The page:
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We had to camp outside the library to get this shot. Image credit: The Sinner

Library etiquette

It’s December, which means deadlines have started looming large on the horizon (as has Daddy’s credit card bill from all those balls). It seems now that you have no option but to start frantically procrastinating on that big scary essay standing squarely between you and a 2:1. Should you find yourself venturing up North Street to that big old 1960s building full of big old 1660s books, better known as our dear university library, here are some moves you should learn to make the most of your stay.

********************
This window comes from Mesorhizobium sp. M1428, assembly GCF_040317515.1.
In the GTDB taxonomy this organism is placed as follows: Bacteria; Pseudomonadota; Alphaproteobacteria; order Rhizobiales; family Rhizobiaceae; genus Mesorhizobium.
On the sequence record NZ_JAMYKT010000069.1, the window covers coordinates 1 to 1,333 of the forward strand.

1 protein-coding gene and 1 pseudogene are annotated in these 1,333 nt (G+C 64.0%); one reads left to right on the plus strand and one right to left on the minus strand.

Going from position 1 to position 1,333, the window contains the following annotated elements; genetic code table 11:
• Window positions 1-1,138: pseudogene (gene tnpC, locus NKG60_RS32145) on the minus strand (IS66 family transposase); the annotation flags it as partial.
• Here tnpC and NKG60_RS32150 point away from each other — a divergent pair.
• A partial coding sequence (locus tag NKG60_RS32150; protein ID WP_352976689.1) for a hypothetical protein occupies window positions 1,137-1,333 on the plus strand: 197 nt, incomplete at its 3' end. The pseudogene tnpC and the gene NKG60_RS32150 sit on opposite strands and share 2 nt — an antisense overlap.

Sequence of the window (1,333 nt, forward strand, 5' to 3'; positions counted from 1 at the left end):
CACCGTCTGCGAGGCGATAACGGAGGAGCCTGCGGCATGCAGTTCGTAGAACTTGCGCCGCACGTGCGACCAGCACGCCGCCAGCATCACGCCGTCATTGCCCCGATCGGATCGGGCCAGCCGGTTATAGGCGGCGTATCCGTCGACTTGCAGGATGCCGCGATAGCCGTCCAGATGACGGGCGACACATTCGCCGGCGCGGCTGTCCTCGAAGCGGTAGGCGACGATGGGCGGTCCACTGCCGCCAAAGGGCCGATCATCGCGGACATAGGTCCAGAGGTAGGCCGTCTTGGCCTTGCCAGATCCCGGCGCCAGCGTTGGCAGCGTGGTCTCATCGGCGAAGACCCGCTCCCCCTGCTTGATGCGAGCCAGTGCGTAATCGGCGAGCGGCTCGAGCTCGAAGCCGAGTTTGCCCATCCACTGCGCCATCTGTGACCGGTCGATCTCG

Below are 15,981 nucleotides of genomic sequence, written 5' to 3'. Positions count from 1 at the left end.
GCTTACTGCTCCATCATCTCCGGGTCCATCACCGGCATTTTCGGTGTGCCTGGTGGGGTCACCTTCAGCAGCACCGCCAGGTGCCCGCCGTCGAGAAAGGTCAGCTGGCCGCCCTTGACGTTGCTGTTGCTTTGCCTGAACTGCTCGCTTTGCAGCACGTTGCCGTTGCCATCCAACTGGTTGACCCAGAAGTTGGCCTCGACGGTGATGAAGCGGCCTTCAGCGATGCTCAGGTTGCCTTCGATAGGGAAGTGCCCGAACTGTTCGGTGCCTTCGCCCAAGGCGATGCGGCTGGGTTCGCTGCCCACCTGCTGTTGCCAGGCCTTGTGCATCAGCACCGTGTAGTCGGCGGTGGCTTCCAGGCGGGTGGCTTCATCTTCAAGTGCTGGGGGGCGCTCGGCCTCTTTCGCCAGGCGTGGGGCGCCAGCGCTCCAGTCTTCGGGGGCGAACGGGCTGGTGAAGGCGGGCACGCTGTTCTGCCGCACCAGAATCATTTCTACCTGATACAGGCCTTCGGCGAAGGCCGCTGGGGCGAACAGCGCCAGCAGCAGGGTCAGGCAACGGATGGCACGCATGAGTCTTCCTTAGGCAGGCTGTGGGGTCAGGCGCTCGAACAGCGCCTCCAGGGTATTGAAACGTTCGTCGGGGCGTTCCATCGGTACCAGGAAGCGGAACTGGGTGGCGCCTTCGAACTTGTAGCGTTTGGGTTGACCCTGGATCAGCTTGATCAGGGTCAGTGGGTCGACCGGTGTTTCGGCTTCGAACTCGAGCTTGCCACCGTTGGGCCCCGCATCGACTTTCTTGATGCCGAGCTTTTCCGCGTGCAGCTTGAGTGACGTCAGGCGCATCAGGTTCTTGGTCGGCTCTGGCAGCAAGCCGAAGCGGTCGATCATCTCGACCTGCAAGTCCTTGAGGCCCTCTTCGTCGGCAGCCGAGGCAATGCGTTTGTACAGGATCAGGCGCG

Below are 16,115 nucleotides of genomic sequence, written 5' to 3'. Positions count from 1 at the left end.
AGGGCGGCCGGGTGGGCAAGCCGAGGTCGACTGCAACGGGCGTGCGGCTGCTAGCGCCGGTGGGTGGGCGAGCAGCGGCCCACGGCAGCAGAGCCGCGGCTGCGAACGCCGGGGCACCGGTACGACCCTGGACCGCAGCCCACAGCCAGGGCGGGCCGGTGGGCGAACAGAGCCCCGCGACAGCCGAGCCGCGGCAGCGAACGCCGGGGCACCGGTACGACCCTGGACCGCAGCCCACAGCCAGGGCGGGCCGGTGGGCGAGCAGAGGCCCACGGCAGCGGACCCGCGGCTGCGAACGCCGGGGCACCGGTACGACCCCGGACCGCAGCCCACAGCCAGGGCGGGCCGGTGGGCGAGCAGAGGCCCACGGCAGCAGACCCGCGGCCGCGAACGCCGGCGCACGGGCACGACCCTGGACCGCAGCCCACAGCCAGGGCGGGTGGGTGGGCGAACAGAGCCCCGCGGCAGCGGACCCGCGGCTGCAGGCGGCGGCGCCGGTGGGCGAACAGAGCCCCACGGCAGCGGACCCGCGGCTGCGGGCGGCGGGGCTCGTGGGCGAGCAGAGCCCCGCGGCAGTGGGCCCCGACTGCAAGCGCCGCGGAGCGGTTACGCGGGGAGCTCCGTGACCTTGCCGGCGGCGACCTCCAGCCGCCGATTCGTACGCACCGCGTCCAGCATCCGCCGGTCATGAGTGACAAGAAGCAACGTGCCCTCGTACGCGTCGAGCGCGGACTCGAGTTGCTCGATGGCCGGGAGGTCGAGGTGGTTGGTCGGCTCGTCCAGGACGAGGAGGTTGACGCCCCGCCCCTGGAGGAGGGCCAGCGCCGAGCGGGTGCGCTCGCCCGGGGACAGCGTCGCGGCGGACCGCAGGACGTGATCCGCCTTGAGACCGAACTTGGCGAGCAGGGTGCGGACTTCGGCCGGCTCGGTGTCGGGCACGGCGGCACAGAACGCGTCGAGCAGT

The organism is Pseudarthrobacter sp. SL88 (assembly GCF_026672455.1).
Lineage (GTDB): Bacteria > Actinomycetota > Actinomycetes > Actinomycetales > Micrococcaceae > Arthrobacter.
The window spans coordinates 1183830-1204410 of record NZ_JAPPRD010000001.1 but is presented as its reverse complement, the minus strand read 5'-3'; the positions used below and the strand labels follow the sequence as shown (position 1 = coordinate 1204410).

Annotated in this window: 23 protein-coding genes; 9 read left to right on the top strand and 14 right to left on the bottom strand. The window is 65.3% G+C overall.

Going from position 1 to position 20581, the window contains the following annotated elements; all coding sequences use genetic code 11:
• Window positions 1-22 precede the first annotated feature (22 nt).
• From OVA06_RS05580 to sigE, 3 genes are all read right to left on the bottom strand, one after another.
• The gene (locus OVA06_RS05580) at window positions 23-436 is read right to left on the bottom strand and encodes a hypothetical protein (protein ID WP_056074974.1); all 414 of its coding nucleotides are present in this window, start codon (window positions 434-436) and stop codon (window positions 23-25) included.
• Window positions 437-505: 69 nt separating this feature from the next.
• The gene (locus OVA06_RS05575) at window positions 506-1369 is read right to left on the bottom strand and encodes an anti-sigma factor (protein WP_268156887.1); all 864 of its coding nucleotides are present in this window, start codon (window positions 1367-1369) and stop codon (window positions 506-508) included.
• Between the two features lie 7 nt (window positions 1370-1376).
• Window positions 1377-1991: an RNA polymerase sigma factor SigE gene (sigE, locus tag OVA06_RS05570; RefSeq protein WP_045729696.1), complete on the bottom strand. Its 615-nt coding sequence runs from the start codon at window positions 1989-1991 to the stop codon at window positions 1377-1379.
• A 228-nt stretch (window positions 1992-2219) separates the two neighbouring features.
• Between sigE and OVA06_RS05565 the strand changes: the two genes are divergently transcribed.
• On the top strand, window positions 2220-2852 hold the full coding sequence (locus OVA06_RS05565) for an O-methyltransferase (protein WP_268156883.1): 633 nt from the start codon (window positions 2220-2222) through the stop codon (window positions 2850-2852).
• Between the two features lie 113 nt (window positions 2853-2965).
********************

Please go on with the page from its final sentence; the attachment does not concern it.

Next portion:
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The Gates of Hell Dither

It is important when entering the library that you do not have your card ready to scan yourself in; the customary response is to act with complete surprise when confronted by university’s state-of-the-art anti-terrorist entry system, an innovation from Principal Louise Richardson’s decades of terrorism research. Arrive at a busy period (say just after 10am) and spend a minimum of seven minutes emptying your bag onto the floor looking for that card thingy that gets you in. All the while, take extra care that no one behind you can get into the building either. Once found, swipe the machine endlessly until it lets you in, and be sure to saunter through the gates at a leisurely pace. You’ve earned it!

matthew maaskant, freeimages

We tried to get a picture of the turnstiles themselves, but photographers aren’t welcome near military installations. Image credit: Matthew Maaskant/FreeImages.

The Gauntlet